Jon Meade, Career Support Librarian, weighs in on the April 29, 2023 graduation ceremony of the Career Online High School Class of '22.
Many of us do things the difficult way. We adopt a six-year-old after being married for less than a year. We voluntarily purchase a Ford Contour. We choose to cut our own bangs. We spend weeks or months growing $3 worth of tomatoes. Some even hand-wash things that have labels suggesting hand-washing even when there’s a washing machine Right There.
And some drop out of high school.
In the vast majority of cases, that’s not a decision taken lightly. Life happens. Life can REALLY happen. Life happens to some people in large waves of drowning-level height, sticks around, includes sharks and dangerous currents, and involves many other disastrous nautical metaphors.
Life also involves a rough “Finding Out” phase. Unemployment rates for those with less than a high school diploma have consistently been much higher than all other levels of educational achievement. In most years, having a high school diploma has had an unemployment rate closer to those with a four-year college degree than it is to someone without that high school education. Look it up if you don’t believe me. Or check this link: Statista - Unemployment rate in the United States from 1992–2022, by level of education.
That and many other factors can hit someone hard after making such a decision. And this is why, along with GED classes, the Pima County Public Library offers another opportunity for residents of the county 22 years and older: Career Online High School. This gives someone an opportunity to take online high school courses for 18 months or less, get a diploma, and also obtain a certificate in training for one of nine career areas such as Security Professional, Office Management, Commercial Driving, or Child Care and Education.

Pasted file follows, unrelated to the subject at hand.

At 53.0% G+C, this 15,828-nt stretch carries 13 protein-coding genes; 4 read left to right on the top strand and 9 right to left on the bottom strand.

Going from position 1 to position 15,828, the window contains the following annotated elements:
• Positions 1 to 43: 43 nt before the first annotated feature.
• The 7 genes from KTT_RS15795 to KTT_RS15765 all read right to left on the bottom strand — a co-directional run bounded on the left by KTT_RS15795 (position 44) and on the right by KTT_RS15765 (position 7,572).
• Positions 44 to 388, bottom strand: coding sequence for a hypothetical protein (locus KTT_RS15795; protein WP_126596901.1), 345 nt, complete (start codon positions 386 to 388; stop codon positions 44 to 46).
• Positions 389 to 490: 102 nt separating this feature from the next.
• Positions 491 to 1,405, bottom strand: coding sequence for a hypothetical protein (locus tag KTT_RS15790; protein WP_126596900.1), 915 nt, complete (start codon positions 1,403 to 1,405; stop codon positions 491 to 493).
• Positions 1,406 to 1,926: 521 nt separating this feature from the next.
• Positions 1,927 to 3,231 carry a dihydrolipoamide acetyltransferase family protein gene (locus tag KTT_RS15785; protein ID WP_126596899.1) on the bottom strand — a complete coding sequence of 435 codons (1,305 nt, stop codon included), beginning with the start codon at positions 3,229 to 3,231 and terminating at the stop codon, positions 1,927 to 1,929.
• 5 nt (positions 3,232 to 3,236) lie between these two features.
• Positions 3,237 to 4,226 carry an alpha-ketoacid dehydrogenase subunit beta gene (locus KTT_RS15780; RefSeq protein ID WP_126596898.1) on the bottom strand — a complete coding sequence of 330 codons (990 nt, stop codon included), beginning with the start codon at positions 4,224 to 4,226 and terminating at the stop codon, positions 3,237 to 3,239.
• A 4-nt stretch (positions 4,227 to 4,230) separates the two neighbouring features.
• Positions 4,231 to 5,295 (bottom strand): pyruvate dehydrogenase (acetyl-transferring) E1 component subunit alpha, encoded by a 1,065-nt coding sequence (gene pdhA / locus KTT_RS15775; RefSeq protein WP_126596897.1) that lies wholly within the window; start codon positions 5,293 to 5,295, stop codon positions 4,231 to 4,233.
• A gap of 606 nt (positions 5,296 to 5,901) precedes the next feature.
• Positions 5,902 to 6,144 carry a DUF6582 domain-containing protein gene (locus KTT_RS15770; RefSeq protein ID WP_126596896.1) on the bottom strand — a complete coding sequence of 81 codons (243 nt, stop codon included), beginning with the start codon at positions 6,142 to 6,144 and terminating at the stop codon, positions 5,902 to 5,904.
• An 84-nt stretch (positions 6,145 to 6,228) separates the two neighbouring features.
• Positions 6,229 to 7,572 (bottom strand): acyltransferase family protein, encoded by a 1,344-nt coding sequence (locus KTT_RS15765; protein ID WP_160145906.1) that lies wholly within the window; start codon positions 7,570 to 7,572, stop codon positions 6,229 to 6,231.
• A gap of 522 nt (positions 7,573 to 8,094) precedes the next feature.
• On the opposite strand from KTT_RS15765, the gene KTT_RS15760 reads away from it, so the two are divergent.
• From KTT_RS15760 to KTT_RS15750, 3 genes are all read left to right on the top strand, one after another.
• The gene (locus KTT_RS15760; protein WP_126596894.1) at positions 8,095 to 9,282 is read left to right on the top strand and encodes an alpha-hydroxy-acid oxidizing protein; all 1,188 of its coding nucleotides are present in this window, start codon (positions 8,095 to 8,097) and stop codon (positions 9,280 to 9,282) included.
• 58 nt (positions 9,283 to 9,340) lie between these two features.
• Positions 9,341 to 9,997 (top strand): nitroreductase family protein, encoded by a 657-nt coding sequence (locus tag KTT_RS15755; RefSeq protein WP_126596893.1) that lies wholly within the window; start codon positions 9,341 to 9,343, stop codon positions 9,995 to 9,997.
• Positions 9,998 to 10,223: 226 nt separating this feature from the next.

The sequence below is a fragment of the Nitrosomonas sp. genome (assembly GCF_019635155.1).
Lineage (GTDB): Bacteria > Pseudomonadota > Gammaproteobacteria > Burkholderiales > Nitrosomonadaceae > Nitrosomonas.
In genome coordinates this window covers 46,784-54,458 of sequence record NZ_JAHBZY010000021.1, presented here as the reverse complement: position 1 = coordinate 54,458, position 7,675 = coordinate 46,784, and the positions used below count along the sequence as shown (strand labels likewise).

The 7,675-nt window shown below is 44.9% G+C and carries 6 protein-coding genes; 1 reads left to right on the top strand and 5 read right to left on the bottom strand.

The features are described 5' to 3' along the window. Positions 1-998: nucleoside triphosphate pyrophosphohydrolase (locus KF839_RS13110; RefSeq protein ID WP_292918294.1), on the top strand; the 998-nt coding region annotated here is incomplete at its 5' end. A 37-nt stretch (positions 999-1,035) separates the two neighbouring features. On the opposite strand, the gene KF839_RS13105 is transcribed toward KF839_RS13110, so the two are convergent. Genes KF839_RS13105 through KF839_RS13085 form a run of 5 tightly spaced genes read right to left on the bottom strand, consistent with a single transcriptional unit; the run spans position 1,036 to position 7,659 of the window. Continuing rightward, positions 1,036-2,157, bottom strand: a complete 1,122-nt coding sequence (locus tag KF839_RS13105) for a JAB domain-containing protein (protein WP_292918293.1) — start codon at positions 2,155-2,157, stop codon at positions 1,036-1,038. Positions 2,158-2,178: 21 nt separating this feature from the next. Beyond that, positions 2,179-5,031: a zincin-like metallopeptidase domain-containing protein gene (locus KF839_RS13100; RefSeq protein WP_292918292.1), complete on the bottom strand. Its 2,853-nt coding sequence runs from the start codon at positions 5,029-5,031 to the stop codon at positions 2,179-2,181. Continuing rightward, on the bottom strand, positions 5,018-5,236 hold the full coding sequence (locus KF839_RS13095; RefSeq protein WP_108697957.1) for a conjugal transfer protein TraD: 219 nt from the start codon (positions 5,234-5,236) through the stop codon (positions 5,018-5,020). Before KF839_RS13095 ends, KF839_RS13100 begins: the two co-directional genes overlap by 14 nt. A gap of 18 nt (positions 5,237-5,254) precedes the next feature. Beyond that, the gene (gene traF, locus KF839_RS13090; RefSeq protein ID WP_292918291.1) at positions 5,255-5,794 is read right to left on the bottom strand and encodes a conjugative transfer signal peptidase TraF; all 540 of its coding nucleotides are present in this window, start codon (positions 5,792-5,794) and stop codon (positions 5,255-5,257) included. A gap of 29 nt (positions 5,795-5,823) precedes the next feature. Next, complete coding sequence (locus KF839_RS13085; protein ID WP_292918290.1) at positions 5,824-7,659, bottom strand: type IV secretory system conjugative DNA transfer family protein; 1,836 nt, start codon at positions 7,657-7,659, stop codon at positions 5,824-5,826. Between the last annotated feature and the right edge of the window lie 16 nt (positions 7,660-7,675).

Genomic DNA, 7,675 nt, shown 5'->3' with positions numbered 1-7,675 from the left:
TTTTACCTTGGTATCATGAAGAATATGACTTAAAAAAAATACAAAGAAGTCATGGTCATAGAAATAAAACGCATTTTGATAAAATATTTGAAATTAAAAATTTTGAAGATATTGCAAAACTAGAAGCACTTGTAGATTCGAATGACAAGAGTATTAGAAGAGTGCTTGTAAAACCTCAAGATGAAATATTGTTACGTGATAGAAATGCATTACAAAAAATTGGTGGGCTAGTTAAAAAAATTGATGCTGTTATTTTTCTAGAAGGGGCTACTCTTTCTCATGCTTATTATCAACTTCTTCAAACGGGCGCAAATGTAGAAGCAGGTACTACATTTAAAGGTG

Also, it’s free. The cost is zero to the student. None dollars. Zilch. Less than a gumball. As much as a down-payment on nothing. Free. And what a bargain!
On Saturday, April 29, 2023 at the Sahuarita Library, we celebrated a new class of graduates from 2022. The program is on-going, so students can start year-round and end year-round, some quicker than others based on how fast they pass classes and on how many credits they started with before leaving school. For that reason, there is no standard graduation season such as there is for most schools and universities.
We celebrated 19 graduates from the past year. Not all could make the ceremony, but the room was full of proud families, a few dignitaries, and five graduates wearing caps and gowns and smiles.
Library Director Amber Mathewson was grateful for the program reaching 125 total graduates. Pima County Administrator Jan Lesher thanked the graduates and all but offered some a job. Rivkah Sass, a representative of Smart Horizons, the company that operates Career Online High School, spoke about the importance of education in the goals of libraries and of course for the graduates. Pima Library Foundation Executive Director Tom Cashman expressed joy at money well spent and read comments from the graduates’ academic coaches. Career Support Librarian Jon Meade read a letter from a graduate who was unfortunately unable to attend. And then Library Services Manager Kendra Davey and Library Associate Marisol Norzagaray gave certificates and congratulations to all the attending graduates.
And then there were photos and hats flying and more photos and cake and other refreshments. And there was also a great amount of pride and accomplishment. It was a very fine day.
Jon Meade, Career Support Librarian, now acts as a sort of principal’s secretary at the Pima County Public Library for those who enroll in the Career Online High School program. Among other things, Jon has slung popcorn at El Con when it had six screens, been a pre-press worker for a print shop (the job title was “stripper” but it was not like that), and before coming to PCPL worked as a librarian at the Arizona State Prison Complex-Tucson.